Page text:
INTELLIGENT WORK FORUMS
FOR ENGINEERING PROFESSIONALS

Log In

Come Join Us!

Are you an
Engineering professional?
Join Eng-Tips Forums!
  • Talk With Other Members
  • Be Notified Of Responses
    To Your Posts
  • Keyword Search
  • One-Click Access To Your
    Favorite Forums
  • Automated Signatures
    On Your Posts
  • Best Of All, It's Free!

*Eng-Tips's functionality depends on members receiving e-mail. By joining you are opting in to receive e-mail.

Posting Guidelines

Promoting, selling, recruiting, coursework and thesis posting is forbidden.

Jobs

"Comprex" pressure-wave supercharger

"Comprex" pressure-wave supercharger

(OP)
Hello everyone, i wanna ask some questions about this device, it's very interesting method of air charging (to me), first question is: why this device was only used in diesel engines? (except Ferrari formula one experiments)? :)

RE: "Comprex" pressure-wave supercharger

I remember seeing one of those decades ago. At that time, it only operated effectively over a very narrow RPM band. It was essentially limited to constant speed engines like a genset. I have not even heard the name in years, don't know if they have overcome that limitation.

----------------------------------------

The Help for this program was created in Windows Help format, which depends on a feature that isn't included in this version of Windows.

RE: "Comprex" pressure-wave supercharger

(OP)
Mazda used it in late 80's/ early 90's diesel engines, Wikipedia says, that other brands also used it :)

RE: "Comprex" pressure-wave supercharger

The device depends on pressure waves both to charge the intake (transferring a pressure wave from the exhaust side to the intake side) and to empty itself out. If you did that to a gasoline engine, how do you handle part-throttle operation? Obviously the throttle has to be after the Comprex, but there's a significant area of the possible speed and load map that will have weak, nonexistent, or even wrong-direction pressure waves in the exhaust, and then the Comprex won't have left-over pressure inside itself to purge the exhaust and draw in fresh air.

The Comprex is an interesting device but there are a whole lot of side effects.

Pressure waves operate at the local speed of sound, the Comprex is reliant on careful port timing, but the operating speed of the engine could vary by a factor of 10, so what do you set the port timing to??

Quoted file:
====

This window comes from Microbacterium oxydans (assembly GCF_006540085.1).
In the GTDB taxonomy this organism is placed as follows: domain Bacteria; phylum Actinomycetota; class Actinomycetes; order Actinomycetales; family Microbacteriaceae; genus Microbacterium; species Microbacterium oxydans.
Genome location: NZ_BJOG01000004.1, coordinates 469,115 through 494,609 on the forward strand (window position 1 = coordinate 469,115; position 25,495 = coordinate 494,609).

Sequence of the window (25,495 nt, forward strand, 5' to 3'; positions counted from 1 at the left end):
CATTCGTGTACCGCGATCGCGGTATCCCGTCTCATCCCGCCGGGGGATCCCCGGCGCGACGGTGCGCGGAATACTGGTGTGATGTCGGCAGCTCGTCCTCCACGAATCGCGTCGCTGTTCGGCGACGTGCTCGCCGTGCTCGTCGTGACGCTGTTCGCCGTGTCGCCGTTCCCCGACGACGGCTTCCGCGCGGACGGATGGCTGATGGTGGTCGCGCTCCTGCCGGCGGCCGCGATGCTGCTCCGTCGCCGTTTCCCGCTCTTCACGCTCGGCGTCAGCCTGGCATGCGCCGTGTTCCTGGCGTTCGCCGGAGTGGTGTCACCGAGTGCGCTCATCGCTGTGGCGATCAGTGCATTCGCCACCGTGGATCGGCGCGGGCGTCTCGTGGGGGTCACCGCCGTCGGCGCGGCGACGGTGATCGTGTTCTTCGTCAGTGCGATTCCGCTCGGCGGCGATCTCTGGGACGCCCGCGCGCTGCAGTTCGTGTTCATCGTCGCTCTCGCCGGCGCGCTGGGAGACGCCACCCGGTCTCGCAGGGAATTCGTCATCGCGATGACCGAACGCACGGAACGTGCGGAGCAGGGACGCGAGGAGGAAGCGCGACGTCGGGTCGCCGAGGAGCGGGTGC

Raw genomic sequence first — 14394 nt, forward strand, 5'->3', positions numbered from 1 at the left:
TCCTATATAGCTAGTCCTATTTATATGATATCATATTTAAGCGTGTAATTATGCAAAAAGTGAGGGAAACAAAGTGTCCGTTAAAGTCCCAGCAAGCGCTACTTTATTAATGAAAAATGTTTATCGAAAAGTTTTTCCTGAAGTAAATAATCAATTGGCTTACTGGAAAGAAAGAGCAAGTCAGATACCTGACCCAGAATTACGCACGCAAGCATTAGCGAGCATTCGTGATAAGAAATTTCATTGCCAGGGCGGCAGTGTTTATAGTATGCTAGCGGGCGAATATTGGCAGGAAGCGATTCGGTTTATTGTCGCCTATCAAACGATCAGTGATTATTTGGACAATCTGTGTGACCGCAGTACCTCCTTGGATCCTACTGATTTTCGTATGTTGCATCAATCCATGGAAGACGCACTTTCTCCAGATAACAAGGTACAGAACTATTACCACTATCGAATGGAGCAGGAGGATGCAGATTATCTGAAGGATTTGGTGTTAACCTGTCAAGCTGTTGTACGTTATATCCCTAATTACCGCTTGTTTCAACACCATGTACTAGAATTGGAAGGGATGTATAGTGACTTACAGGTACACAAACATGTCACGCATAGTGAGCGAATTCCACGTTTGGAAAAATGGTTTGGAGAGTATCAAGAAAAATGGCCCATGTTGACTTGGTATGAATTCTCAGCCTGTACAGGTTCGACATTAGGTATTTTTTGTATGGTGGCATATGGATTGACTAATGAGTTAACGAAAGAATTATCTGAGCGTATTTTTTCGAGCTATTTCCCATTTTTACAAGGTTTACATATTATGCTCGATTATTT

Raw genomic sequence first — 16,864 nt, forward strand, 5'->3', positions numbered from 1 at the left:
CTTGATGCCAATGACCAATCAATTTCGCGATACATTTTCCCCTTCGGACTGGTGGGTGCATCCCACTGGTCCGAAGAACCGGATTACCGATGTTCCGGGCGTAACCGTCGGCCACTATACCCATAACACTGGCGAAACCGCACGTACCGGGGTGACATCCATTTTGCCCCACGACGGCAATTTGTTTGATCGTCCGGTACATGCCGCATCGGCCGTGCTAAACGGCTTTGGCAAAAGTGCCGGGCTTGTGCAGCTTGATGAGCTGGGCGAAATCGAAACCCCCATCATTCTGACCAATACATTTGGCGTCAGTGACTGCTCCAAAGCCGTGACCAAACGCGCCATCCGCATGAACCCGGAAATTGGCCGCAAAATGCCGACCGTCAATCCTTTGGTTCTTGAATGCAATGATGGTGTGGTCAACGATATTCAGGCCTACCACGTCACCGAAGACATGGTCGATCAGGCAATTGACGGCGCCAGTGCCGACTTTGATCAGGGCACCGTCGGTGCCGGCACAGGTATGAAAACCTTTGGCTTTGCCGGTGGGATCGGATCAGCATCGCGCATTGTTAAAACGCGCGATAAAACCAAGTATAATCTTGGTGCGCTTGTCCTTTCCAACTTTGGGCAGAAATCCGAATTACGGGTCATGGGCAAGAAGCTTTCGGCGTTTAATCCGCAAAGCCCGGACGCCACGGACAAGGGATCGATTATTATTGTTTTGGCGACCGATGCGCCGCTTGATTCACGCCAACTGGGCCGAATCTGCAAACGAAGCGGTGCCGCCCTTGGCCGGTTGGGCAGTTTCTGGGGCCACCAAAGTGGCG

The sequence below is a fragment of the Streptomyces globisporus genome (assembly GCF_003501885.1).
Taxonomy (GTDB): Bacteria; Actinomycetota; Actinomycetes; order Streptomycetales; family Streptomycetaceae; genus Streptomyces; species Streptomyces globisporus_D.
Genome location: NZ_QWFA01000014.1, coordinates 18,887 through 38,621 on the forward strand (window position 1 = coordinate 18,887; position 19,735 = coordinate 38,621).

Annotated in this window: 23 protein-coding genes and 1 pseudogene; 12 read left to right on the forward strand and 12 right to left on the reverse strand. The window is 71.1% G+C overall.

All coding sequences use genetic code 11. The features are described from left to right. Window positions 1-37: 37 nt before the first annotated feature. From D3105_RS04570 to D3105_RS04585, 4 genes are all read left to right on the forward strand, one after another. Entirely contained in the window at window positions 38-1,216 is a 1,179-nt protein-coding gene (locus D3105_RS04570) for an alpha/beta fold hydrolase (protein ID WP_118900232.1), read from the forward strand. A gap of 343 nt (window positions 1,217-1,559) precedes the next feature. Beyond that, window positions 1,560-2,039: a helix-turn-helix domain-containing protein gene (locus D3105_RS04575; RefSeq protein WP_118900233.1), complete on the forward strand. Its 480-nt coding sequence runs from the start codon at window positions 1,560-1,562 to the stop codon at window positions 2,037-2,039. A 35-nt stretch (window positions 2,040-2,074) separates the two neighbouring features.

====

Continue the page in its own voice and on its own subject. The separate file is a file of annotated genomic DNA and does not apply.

Since it relies on pressure waves to purge each chamber out, what happens when the air filter gets clogged ... or someone backs up into something with the exhaust pipe and partially blocks it? A normal engine will shoot a potato out of the exhaust pipe pretty hard. What happens with one of these? A turbocharger doesn't have this problem.

The Comprex does not keep the intake and exhaust streams fully separated. There will inevitably be some gas exchange. Combine that with modern emission control systems that rely on very accurate air/fuel ratio control and don't like "unmetered air". Doesn't matter gasoline or diesel. A turbocharger doesn't have this problem.

RE: "Comprex" pressure-wave supercharger

Ferrari dabbled with it during the F1 turbo era.

je suis charlie

RE: "Comprex" pressure-wave supercharger

(OP)
BrianPetersen - can You explain more about part-throttle operation and how it affect exhaust pressure waves? I don't understand why at part-throttle exhaust pressure waves is different compared to at WOT conditions, it's because vacuum at intake side and valve overlap?

RE: "Comprex" pressure-wave supercharger

Where would a comprex supercharged 4 stroke SI engine have an advantage over a modern 2 stroke?

"Formal education is a weapon, whose effect depends on who holds it in his hands and at whom it is aimed." ~ Joseph Stalin

RE: "Comprex" pressure-wave supercharger

With a throttled spark ignition engine, if the pressure in the cylinder at the end of the intake stroke is 1 atmosphere at full load it will be 3 atmospheres at the end of the power stroke when the exhaust valve opens. Lots of potential pressure-wave energy there.